“These rent increases will only fuel our housing crisis unless the city budget invests in housing solutions that prevent evictions and homelessness and ensures city agencies are supported to advance them. We urge the mayor to join the Council in supporting housing investments being added to the budget,” Adams said.
In May, the board voted to consider increases between 2% and 5% on one-year leases, and 4% and 7% on two-year leases. It’s the second consecutive year that the board has increased rents by at least 3% under Mayor Eric Adams.
Last year, the Rent Guidelines Board approved a 3.25% increase on one-year leases and a 5% increase on two-year leases for rent-stabilized apartments.
Adams, who appointed most of the nine-member panel, issued a statement praising the board for their “critically important and extremely difficult work protecting tenants from unsustainable rent increases, while also ensuring small property owners have the necessary resources to maintain their buildings and preserve high-quality, affordable homes for New Yorkers.”
“Finding the right balance is never easy, but I believe the board has done so this year — as evidenced by affirmative votes from both tenant and public representatives,” Adams said. “We also know that the real solution to the affordable housing crisis requires building more housing — that means getting New York City the tools we need to build the housing New Yorkers deserve. That is why we continue to fight for state action on affordable housing incentives, office conversions, and other key priorities. And we are using every tool in the city’s toolkit to build more housing more quickly — cutting red tape, making the largest financial commitment to affordable housing in the city’s history, and advancing a ‘City of Yes’ zoning amendment that will clear the way for new housing in every borough.”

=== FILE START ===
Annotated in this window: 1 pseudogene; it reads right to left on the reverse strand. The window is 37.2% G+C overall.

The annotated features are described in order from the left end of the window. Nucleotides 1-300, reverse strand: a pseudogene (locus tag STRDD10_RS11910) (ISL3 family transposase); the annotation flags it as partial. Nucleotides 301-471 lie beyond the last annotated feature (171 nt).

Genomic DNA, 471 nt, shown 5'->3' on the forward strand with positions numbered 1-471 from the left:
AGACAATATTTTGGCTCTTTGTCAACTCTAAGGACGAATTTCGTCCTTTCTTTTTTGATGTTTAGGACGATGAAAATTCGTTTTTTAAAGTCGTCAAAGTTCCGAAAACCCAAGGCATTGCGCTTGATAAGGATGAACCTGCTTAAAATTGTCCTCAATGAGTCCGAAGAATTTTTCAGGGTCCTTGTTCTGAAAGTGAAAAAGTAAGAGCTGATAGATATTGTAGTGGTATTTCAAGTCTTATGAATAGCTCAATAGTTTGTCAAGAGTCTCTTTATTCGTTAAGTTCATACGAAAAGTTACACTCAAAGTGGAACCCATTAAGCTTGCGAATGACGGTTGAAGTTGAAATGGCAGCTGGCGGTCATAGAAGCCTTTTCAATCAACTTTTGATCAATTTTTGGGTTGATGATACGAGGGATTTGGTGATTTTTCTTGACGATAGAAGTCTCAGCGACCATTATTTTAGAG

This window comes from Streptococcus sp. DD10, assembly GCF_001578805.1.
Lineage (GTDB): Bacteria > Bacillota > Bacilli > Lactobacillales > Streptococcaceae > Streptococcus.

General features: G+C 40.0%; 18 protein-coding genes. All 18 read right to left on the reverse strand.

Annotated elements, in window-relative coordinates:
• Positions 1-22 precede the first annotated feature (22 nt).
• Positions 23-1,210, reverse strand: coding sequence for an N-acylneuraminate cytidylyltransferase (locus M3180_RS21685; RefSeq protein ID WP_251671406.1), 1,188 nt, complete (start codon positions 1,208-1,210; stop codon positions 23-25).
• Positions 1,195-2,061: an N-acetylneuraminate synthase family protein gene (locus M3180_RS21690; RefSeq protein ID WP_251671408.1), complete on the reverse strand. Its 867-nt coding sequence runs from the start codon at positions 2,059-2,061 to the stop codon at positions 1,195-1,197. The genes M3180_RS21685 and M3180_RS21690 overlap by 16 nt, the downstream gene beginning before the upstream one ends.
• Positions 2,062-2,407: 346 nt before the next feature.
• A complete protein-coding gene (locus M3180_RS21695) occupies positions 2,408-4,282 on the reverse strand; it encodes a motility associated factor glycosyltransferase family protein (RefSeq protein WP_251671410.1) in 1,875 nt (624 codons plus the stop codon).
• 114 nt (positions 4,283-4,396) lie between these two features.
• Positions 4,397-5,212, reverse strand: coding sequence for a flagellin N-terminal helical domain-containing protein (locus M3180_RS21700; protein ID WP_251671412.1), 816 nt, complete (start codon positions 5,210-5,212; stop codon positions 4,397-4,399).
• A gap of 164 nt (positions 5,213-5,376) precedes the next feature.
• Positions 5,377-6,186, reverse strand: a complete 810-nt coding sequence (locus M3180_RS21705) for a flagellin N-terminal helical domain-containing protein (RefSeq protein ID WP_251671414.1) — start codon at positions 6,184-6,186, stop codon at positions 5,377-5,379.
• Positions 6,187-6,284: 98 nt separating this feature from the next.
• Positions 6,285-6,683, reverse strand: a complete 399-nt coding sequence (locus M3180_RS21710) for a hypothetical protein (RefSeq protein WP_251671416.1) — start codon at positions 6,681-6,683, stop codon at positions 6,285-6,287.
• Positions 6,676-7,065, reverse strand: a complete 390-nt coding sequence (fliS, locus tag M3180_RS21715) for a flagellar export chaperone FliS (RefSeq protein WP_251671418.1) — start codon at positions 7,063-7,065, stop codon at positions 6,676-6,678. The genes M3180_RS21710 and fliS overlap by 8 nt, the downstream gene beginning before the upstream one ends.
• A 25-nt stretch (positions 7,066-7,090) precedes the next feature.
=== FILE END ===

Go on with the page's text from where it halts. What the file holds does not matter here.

While nearly half of all New Yorkers are unable to make ends meet due to the cost of living, rising food prices to utility bills and transportation costs, the Legal Aid Society said more people will themselves be displaced from their homes and communities onto the streets or in local shelters.
“As detailed in a report issued by Board staff this past April, the majority of tenants in rent-stabilized units are already significantly rent burdened. Moreover, another recent report revealed that New York City is in the midst of the worst affordability crisis of the last two decades,” said Adriene Holder, chief attorney of the Civil Practice at The Legal Aid Society and former tenant member of the New York City Rent Guidelines Board.
Holder said the willful increase from the RGB is “both immoral and bad policy” that will “deepen the local homelessness and eviction crisis that Albany and City Hall seem unable and unwilling to even address.”
“For years, landlords enjoyed rubber stamp increases from the Board, and these continued hikes will bear devastating consequences on the New Yorkers most in need of assistance, care and a place to call home,” Holder said.